This seems to have been something of a passion project for Seth Rogen (aim high, my friend); he co-wrote and executive produced it. The passion, though, does not come through either for the radio program or the television show. There’s a brief nod to Bruce Lee who played Kato on the show and we’re treated to Al Hirt’s invigorating rendition of Flight of the Bumblebee which was the show’s theme. (It did have a life before Quentin Tarantino lifted it for Kill Bill.)  But these references don’t distinguish the overall mess. I wish Rogen, Goldberg, and Gondry had embraced the challenge, really played with the world of the Green Hornet rather than cynically using the franchise for a quick paycheck. The cultural legacy of the Green Hornet deserves better.

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9 Comments

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9 responses to “The Green Hornet

  1. Weirdly, I agree with everyone of your remarks, specially regarding Seth Rogen and Gondry’s direction. Still, I gave it a pass (***1/2) because I felt entertained, specially with the opening scene. Maybe it’s my unfamiliarity with the source (my dad was a fanatic of the series with Lee, not the original, but still).

    • I did love that opening scene, but the rest was pretty much what I expect to see in a movie like this but not done all that well. I don’t think being unfamiliar with the radio, film, comic book, or television series should have anything to do with your reaction to the movie. There were entertaining elements in it, but Seth Rogen lowered a mediocre movie even lower. He was truly terrible and will be in the running for worst performance of the year.

  2. I haven’t seen this yet, Jason, but this is a most engaging and well-written review, if pulling no punches. Gondry did give us ETERNAL SUNSHINE, and ever since then I’ve faithfully followed his work. Looks like your advice here is to proceed with caution. Fair enough.

    • Thank you Sam. Gondry is a talented director, though — full disclosure here — I seem to be one of the only people who wasn’t a fan of “Eternal Sunshine.” It was a wonderful idea that went on and on and on and on and on. It was just stretched too thin. In “Green Hornet” there wasn’t even a wonderful idea though.

  3. Pingback: “Johnny Mad Dog,” “The Company Men,” “The Way Home,” “The Leopard” and off-Broadway play “The Divine Sister” on Monday Morning Diary (January 24) « Wonders in the Dark

  4. Gondry is responsible for both one of my favorite films of the 2000’s (Eternal Sunshine of the Spotless Mind) and one of my most hated films (Be Kind Rewind). I find too often these overly creative and kitschy types have no innate sense of when their flights of fancy go from whimsical and sincere to manic and regurgitative….and once they cross that line (see Tim Burton very early on or most sadly and recently, the once magnificent Terry Gilliam) there is no turning back.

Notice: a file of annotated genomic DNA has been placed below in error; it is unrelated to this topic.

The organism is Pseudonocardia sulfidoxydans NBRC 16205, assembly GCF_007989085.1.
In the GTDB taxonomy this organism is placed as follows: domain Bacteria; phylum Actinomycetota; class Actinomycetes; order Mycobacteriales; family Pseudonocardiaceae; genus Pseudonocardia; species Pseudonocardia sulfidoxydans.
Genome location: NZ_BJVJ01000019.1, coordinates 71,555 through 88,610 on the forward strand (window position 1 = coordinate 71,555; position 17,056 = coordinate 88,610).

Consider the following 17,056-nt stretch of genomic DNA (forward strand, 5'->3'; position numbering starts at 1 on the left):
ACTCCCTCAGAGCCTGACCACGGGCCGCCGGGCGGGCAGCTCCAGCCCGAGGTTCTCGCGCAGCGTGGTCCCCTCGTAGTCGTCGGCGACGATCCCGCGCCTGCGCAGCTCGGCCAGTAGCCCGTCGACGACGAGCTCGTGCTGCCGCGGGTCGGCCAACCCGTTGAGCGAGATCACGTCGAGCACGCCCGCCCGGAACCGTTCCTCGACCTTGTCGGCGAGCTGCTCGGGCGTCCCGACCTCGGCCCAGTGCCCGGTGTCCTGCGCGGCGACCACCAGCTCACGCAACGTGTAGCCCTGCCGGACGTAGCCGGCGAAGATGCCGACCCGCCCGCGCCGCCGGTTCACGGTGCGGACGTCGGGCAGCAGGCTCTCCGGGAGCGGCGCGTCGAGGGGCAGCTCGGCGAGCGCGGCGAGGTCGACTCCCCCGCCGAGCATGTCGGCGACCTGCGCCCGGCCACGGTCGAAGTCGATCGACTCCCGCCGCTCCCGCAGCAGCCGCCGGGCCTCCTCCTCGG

This just looked ill-conceived from the start. And when will people come to their senses and realize how unappealing and unfunny Seth Rogan is? He’s a no-talent ass-clown (boring a line from Office Space). The only movie where I thought his performance (if you can even call his style of one-note self-referential acting a performance) was Observe & Report – where he played a delusional douche-bag with a bloated sense of self-importance who was loathsome (and as it turns out, crazy) the core. Hmmm…sound like someone you know, Seth?

    • …and that should also read at the end….”to the core”

      Ah, typos everywhere on my comment. This thing is riddled with slap-dash nonsense…just like a Gondry film!

      I WILL NEVER COMMENT AGAIN! (Just kidding)

      • Since you have addressed the typo problem I will ignore it and delve right into the substance of what you wrote. First I agree with you about Gondry and directors of his ilk. Tim Burton and Terry Gilliam are good example. The only movies I really liked from either of them are “Ed Wood” from Burton and “Twelve Monkeys” from Gilliam and those are more restrained pictures. As for Gondry I think the only other movie of his I saw was “Eternal Sunshine” which I have to say again I didn’t really enjoy. I think this movie gels with what you are saying. I loved the idea and the issues dealt with but I thought we spent way too much time in Jim Carrey’s mind as he’s trying to hold onto his memories. It became one excuse after another to show off Gondry’s abilities and creativity without adding anything to the story or the characters. It became tiresome after a while.

        And Rogen, as I wrote in the review, is a supporting actor at best. He’s just plain terrible in everything I’ve seen him in (I’ve never seen “Observe and Report” though) and was particularly miscast in this film. I know this isn’t a movie he would tend to do, but I was thinking how interesting it would have been if Ryan Gosling had played the part. Or someone with some gravitas and acting ability.

  5. …that should’ve read “where I thought his performance worked” in reference to Rogen and O&R.